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For example, $\sin(x)\cos(x)$ can be written as $\sin(2x)/2$, the limit as $x$ approaches $0$ of $\sin(x)\cos(x)$ is $0$, and the limit as x approaches $\pi/2$ is $0$. I don't see a reason why sine always increases/decreases faster than cosine. Why does sine overpower cosine near x=0, and why does cosine overpower sine near x=pi/2, I feel that if they did increase the same the limit should be somewhere in the middle, such as 1/2 for both of these values. If you try to take the derivative of each with respect to some other to see why one increases faster, you end up with the same problem because the derivatives just keep giving you negative versions of the original problem.

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$\lim_{x\to\pi/2}\sin(x)\cos(x)=0$ –  Damian Sobota May 17 '13 at 11:18
    
Oh I forgot it's sin(2x)/2, I was thinking sin(x)/2 –  Ovi May 17 '13 at 11:21
    
@DamianSobota but why does sine overpower cosine near x=0, and why does cosine overpower sine near x=oi/2? I feel like the limit should be somewhere in the middle, such as 1/2 –  Ovi May 17 '13 at 11:26
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It's a matter of the calculus of limits. If two functions have finite limits at some point, then their multiplication has a limit which is the multiplication of the limits. –  Damian Sobota May 17 '13 at 11:36

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the limit of $\sin(x)\cdot \cos(x)$ as $x\rightarrow \pi /2$ is $0$. So in both cases you have $\sin(x)\cdot \cos(x)=0$. Infact they do increase/decrease with the same rate. Infact $\sin(\pi/2-x)=\cos(x)$ if you vary $x$ they have the same values so they increase/decrease with the same rate.

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Well ok I got the limit wrong but why does sine overpower cosine near x=0, and why does cosine overpower sine near x=oi/2? I feel like the limit should be somewhere in the middle haha. –  Ovi May 17 '13 at 11:23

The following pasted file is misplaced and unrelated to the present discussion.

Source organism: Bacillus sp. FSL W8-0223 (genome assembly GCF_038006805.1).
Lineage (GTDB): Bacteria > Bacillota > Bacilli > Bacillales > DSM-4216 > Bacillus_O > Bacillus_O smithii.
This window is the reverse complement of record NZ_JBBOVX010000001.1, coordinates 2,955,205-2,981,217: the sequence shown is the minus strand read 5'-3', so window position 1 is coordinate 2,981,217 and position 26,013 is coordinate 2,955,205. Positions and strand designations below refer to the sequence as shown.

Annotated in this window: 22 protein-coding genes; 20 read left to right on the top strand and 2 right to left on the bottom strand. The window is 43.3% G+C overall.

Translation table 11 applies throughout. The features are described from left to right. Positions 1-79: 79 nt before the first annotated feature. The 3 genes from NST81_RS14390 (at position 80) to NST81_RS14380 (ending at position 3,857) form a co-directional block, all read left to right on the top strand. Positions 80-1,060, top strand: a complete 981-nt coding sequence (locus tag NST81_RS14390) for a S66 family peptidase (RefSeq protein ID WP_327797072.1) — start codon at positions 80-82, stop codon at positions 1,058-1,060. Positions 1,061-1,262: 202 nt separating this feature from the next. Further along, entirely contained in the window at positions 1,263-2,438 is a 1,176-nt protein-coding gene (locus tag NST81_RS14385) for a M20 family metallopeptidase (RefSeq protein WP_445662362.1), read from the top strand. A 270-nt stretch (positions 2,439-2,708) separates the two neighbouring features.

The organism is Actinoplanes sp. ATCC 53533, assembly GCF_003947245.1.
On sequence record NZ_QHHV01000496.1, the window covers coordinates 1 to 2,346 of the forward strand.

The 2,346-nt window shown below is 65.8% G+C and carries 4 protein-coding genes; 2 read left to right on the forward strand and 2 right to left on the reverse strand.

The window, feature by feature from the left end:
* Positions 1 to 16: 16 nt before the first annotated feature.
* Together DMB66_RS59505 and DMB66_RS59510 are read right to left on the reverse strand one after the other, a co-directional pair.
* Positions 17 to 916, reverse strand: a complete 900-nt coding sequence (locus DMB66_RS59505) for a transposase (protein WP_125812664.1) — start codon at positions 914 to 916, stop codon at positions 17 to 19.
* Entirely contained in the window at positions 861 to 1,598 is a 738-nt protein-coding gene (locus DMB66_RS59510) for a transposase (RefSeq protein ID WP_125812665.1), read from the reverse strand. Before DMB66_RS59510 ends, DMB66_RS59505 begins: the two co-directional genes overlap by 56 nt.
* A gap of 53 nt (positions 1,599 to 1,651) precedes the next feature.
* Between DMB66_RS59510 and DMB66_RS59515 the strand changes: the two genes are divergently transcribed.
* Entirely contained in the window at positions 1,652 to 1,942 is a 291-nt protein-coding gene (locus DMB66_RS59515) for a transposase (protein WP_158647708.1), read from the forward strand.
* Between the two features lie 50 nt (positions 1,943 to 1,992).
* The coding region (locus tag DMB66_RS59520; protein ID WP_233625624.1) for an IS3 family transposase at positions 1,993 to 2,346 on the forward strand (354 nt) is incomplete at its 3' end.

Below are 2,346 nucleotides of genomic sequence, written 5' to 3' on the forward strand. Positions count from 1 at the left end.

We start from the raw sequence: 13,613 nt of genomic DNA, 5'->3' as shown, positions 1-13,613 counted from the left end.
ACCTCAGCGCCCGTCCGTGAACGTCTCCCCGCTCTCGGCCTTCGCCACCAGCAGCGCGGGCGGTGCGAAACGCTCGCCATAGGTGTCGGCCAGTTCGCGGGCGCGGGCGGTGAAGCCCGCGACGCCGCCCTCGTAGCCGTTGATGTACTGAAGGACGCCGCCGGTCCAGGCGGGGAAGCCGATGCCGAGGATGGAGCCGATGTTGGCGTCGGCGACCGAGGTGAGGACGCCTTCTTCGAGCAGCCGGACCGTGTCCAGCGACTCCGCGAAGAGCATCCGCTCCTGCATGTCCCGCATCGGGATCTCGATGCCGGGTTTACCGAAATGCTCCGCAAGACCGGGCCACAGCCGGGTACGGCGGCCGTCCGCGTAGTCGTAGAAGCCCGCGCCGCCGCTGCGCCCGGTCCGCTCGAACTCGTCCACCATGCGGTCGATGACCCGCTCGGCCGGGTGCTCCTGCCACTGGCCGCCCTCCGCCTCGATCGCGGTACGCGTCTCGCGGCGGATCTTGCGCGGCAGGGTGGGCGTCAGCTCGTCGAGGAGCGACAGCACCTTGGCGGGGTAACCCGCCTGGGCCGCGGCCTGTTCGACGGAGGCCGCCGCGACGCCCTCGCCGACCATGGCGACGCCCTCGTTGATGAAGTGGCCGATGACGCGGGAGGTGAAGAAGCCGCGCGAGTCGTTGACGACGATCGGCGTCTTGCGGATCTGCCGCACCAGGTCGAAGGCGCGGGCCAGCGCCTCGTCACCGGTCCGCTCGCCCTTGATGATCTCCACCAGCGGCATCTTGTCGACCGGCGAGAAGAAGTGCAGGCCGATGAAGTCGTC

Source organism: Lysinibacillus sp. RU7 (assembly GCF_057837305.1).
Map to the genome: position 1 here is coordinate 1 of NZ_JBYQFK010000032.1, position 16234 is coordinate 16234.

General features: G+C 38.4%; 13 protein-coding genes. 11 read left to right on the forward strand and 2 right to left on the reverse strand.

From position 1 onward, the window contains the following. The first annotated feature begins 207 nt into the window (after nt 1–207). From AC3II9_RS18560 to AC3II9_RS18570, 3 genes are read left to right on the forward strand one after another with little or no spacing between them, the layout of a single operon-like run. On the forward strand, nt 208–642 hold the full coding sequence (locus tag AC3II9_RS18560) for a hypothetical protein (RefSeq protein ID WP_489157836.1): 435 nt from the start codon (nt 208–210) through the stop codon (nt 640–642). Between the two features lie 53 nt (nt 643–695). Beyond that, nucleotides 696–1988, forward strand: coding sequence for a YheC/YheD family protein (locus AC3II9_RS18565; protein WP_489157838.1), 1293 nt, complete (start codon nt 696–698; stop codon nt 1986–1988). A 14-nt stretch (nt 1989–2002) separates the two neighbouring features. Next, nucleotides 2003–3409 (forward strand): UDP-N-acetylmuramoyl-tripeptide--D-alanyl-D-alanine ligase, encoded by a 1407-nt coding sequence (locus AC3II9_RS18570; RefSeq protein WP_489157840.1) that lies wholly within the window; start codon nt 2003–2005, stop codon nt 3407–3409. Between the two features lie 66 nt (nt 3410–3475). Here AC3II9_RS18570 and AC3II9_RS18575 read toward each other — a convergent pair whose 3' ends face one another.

@Ovi what do you mean with "overpower"? please write an understandable question in correct mathematical symbols and we can try to explain. –  Amire May 17 '13 at 11:26
    
By overpower I mean the limit. sin(0) is 0, and the limit as x approaches 0 of sin(x)cos(x) is 0, so sin overpowers cosine here. Cos(pi/2)=0, and the limit as x approaches pi/2 of sin(x)cos(x)=0. So if sine and cosine increase/decrease at the same rate, why does one overpower the other in certain cases? If the increase/decrease at the same rate, why isn't the limit somewhere in the middle, such as 1/2? –  Ovi May 17 '13 at 11:31
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You are making a serious mistake here: one way to understand the increasing/decreasing rate of two functions $f(x),g(x)$ is to look at their ration $\frac { f(x)}{ g(x)}$ analyzing their product , in this case will give you no relevant informations. for example as i stated before $\sin(\pi/2-x)=\cos(x) \Leftrightarrow \frac { \pi/2-x}{ cos(x)}=1$ so infact they increase/decrease with the same rate because their ration is constant. –  Amire May 17 '13 at 11:34

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